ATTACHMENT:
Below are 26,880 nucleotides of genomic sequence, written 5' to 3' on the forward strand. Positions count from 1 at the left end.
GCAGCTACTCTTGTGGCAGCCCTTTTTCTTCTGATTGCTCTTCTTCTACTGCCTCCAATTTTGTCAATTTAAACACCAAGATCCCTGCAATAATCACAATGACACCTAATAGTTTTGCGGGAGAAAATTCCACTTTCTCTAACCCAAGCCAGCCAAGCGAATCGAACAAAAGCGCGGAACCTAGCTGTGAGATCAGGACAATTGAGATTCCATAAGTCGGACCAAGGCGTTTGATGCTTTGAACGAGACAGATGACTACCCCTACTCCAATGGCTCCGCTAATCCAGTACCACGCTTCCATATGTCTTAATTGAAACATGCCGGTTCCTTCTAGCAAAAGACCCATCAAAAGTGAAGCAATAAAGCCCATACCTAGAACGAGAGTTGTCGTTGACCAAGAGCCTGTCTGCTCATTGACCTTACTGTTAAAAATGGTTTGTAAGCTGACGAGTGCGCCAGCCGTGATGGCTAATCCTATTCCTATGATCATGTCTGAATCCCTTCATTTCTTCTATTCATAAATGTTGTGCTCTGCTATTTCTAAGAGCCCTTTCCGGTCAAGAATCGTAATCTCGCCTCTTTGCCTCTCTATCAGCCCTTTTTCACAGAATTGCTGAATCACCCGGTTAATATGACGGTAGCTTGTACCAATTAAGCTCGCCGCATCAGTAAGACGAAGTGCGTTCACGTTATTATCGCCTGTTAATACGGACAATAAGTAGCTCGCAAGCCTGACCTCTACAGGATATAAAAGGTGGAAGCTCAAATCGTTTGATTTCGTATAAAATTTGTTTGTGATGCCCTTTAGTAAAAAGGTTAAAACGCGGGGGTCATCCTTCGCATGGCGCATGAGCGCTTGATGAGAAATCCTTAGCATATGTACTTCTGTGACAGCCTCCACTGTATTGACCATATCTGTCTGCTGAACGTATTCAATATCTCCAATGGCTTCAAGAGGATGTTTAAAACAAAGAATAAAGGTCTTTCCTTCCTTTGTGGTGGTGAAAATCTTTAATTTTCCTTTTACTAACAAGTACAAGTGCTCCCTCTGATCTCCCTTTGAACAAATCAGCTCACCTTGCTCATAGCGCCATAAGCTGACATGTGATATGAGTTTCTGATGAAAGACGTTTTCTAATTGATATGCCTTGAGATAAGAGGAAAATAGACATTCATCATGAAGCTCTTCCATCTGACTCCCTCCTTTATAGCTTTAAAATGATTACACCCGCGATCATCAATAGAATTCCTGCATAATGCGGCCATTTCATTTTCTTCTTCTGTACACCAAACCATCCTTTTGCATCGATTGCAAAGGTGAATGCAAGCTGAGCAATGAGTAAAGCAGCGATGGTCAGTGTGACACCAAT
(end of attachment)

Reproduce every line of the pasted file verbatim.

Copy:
Below are 26,880 nucleotides of genomic sequence, written 5' to 3' on the forward strand. Positions count from 1 at the left end.
GCAGCTACTCTTGTGGCAGCCCTTTTTCTTCTGATTGCTCTTCTTCTACTGCCTCCAATTTTGTCAATTTAAACACCAAGATCCCTGCAATAATCACAATGACACCTAATAGTTTTGCGGGAGAAAATTCCACTTTCTCTAACCCAAGCCAGCCAAGCGAATCGAACAAAAGCGCGGAACCTAGCTGTGAGATCAGGACAATTGAGATTCCATAAGTCGGACCAAGGCGTTTGATGCTTTGAACGAGACAGATGACTACCCCTACTCCAATGGCTCCGCTAATCCAGTACCACGCTTCCATATGTCTTAATTGAAACATGCCGGTTCCTTCTAGCAAAAGACCCATCAAAAGTGAAGCAATAAAGCCCATACCTAGAACGAGAGTTGTCGTTGACCAAGAGCCTGTCTGCTCATTGACCTTACTGTTAAAAATGGTTTGTAAGCTGACGAGTGCGCCAGCCGTGATGGCTAATCCTATTCCTATGATCATGTCTGAATCCCTTCATTTCTTCTATTCATAAATGTTGTGCTCTGCTATTTCTAAGAGCCCTTTCCGGTCAAGAATCGTAATCTCGCCTCTTTGCCTCTCTATCAGCCCTTTTTCACAGAATTGCTGAATCACCCGGTTAATATGACGGTAGCTTGTACCAATTAAGCTCGCCGCATCAGTAAGACGAAGTGCGTTCACGTTATTATCGCCTGTTAATACGGACAATAAGTAGCTCGCAAGCCTGACCTCTACAGGATATAAAAGGTGGAAGCTCAAATCGTTTGATTTCGTATAAAATTTGTTTGTGATGCCCTTTAGTAAAAAGGTTAAAACGCGGGGGTCATCCTTCGCATGGCGCATGAGCGCTTGATGAGAAATCCTTAGCATATGTACTTCTGTGACAGCCTCCACTGTATTGACCATATCTGTCTGCTGAACGTATTCAATATCTCCAATGGCTTCAAGAGGATGTTTAAAACAAAGAATAAAGGTCTTTCCTTCCTTTGTGGTGGTGAAAATCTTTAATTTTCCTTTTACTAACAAGTACAAGTGCTCCCTCTGATCTCCCTTTGAACAAATCAGCTCACCTTGCTCATAGCGCCATAAGCTGACATGTGATATGAGTTTCTGATGAAAGACGTTTTCTAATTGATATGCCTTGAGATAAGAGGAAAATAGACATTCATCATGAAGCTCTTCCATCTGACTCCCTCCTTTATAGCTTTAAAATGATTACACCCGCGATCATCAATAGAATTCCTGCATAATGCGGCCATTTCATTTTCTTCTTCTGTACACCAAACCATCCTTTTGCATCGATTGCAAAGGTGAATGCAAGCTGAGCAATGAGTAAAGCAGCGATGGTCAGTGTGACACCAAT